pumpkin (and-unexpectedly-peanut) soup

I really have no excuses for this recipe. I didn’t make pumpkin pie for thanksgiving and have lots of leftover cans of pureed pumpkin. I didn’t have real pumpkins lying around. I didn’t go to the farmers market. It’s just fall and I wanted pumpkin soup for lunch!

Pumpkin Soup

Pumpkin soup is super easy, especially if you used canned pureed pumpkin (if you’re going this route, make sure you get just plain pureed pumpkin, not pumpkin pie mix!). If you feel like roasting, scooping out, and pureeing a whole fresh pumpkin, go for it. Whichever way you get your pureed pumpkin, take about 4 cups of it and throw it in a pot with 6 cups of chicken stock (yes, homemade would be nice, but a nice store bought kind works if you’re pressed for time). Add a roughly chopped onion, a clove of garlic, 5 or 6 whole peppercorns, and 1/2 to 1 teaspoon of fresh thyme. Bring it to a boil, then reduce and simmer for 30 minutes. Take it out in batches and puree it, or use one of those handy hand blenders right inside the pot if you have one. Then simmer for another 30 minutes and add any other spices you want to taste – salt & pepper, maybe a pinch of nutmeg, cloves, and ginger, or curry or cayenne. This soup can go many different ways. You can also add a splash of half and half, milk, or cream at the end, if you want a creamier soup. I’ve also heard of adding peanut butter to make a peanut pumpkin soup… hmm, and WHY haven’t I tried that yet?! I don’t normally run back to the kitchen mid-post, but let’s do this right now.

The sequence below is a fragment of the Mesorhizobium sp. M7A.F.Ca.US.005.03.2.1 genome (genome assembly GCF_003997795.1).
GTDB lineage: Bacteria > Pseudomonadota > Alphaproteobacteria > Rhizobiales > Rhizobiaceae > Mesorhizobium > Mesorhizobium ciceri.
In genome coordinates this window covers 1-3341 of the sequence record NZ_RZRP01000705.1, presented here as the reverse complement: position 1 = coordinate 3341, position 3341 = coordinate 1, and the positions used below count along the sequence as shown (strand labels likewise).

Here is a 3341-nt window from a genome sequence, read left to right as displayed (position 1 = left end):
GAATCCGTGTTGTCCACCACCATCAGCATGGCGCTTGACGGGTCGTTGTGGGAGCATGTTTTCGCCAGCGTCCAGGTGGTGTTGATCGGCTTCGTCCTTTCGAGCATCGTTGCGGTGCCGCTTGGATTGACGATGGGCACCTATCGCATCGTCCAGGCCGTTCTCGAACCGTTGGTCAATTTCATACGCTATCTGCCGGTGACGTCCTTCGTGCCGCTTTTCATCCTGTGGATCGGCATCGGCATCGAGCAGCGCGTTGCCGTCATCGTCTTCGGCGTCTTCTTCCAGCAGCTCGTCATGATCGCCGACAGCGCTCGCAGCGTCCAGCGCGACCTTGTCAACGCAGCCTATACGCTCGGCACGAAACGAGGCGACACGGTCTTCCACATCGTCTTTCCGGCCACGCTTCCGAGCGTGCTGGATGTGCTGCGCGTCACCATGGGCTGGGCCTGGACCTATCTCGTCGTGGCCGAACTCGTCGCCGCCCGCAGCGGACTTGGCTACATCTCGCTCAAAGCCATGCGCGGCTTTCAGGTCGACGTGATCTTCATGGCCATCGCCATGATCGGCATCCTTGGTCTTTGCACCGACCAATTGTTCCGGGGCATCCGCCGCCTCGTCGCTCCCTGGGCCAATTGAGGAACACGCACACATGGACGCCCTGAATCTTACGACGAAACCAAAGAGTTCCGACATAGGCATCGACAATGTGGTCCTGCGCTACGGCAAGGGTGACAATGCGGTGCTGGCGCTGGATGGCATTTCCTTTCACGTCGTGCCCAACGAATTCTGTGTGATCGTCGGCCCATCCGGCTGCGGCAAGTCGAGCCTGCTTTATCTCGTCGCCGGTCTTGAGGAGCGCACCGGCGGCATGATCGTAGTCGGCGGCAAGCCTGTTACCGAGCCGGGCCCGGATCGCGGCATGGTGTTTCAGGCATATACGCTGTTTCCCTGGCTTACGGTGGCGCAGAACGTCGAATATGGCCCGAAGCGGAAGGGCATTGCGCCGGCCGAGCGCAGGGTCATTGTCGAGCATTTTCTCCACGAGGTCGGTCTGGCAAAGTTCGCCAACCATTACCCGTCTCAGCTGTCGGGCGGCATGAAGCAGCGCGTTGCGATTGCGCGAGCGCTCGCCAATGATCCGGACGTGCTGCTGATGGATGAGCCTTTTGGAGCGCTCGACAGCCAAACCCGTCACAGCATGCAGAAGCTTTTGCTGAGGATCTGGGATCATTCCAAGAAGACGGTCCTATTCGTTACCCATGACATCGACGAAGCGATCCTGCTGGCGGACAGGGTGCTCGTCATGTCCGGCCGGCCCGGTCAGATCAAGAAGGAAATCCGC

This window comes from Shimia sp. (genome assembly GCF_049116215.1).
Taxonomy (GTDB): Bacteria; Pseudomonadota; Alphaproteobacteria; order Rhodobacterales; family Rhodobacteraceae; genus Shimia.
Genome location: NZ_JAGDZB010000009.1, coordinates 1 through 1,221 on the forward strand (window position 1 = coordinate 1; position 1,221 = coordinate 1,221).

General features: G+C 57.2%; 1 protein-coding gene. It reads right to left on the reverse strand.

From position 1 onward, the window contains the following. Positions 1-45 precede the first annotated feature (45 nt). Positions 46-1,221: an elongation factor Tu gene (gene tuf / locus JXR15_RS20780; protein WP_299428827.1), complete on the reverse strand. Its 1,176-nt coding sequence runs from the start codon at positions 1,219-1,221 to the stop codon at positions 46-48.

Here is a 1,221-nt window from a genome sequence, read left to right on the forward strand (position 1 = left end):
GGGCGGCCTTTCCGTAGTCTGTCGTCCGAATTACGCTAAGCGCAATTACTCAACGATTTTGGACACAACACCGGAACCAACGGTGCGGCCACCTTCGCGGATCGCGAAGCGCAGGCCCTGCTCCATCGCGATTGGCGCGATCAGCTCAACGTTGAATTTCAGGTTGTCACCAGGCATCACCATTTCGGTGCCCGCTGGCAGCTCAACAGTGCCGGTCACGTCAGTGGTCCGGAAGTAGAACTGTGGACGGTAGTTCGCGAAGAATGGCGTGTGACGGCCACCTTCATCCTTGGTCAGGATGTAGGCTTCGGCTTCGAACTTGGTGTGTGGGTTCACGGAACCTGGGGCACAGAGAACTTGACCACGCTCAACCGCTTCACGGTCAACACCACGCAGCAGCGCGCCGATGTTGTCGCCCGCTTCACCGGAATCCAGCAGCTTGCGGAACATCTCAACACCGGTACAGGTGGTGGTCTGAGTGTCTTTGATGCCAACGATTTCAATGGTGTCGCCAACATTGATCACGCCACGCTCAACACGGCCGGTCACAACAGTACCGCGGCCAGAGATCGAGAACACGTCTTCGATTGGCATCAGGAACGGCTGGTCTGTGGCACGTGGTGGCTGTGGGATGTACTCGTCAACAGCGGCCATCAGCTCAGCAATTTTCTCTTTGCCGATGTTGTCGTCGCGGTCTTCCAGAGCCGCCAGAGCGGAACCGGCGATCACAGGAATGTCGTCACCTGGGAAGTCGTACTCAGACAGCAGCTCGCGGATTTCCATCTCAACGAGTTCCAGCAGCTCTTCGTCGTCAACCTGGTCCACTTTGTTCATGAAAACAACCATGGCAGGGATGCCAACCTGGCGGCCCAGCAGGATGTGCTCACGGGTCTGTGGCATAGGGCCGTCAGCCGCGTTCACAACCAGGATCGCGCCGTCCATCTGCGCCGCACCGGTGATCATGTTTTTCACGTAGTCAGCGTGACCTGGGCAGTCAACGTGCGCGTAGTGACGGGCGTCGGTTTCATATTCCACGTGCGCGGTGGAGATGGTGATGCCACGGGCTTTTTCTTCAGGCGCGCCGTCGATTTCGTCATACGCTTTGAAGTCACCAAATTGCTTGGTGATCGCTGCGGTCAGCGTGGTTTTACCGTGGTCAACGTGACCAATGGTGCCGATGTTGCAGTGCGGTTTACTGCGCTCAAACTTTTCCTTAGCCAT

Ok, I just separated a small batch of the soup, added a touch of peanut butter (the all natural unsalted organic kind, where the only ingredient is peanuts), took one bite, and added some pb to the rest! I didn’t go overboard – probably 1/3 cup of peanut butter went into the soup pot. I was a little worried that the thyme would clash with the taste, but it actually made it a much more interesting flavor. Doesn’t peanut butter make everything better?

summery salsa in fall

It’s a rare event these days, three quarters of the way through the semester, when I have time to cook a meal, let alone photograph it or write about it. Do I have time tonight? No. But after 5 1/2 hours of work, 2 1/2 hours of food service & management, 3 hours of biostatistics, and 3 cumulative hours of subway riding, you couldn’t pay me to do anything “productive” right now!

Habañero salsa, rough chop and blended

I’d rather think about vegetables. Recently we were lucky enough to inherit, once again, our friends’ share of CSA farm veggies for the week. A slew of beautiful root vegetables – turnips, sweet potatoes, multicolored carrots, onions and leeks, with rosemary and garlic – made of a delicious roasted/slightly charred pile of fall heartiness one night, and the habañeros and cilantro turned into salsa… two ways. I found some recipes for habañero salsa and ended up combining a few. I took five or six tomatillos, husked and chopped them, and added one habañero (they’re strong!), a bunch of cilantro, two cloves of garlic, a white onion, fresh squeezed lime and orange juice, orange zest, and salt to taste. We ate the chunky roughly chopped version on top of grilled fish with avocado, and then blended the leftover salsa to a smoother consistency which is good with blue corn chips and will probably be great with some version of huevos rancheros for brunch one day. I’ve actually been putting it on top of almost everything. Who says salsa is for summer?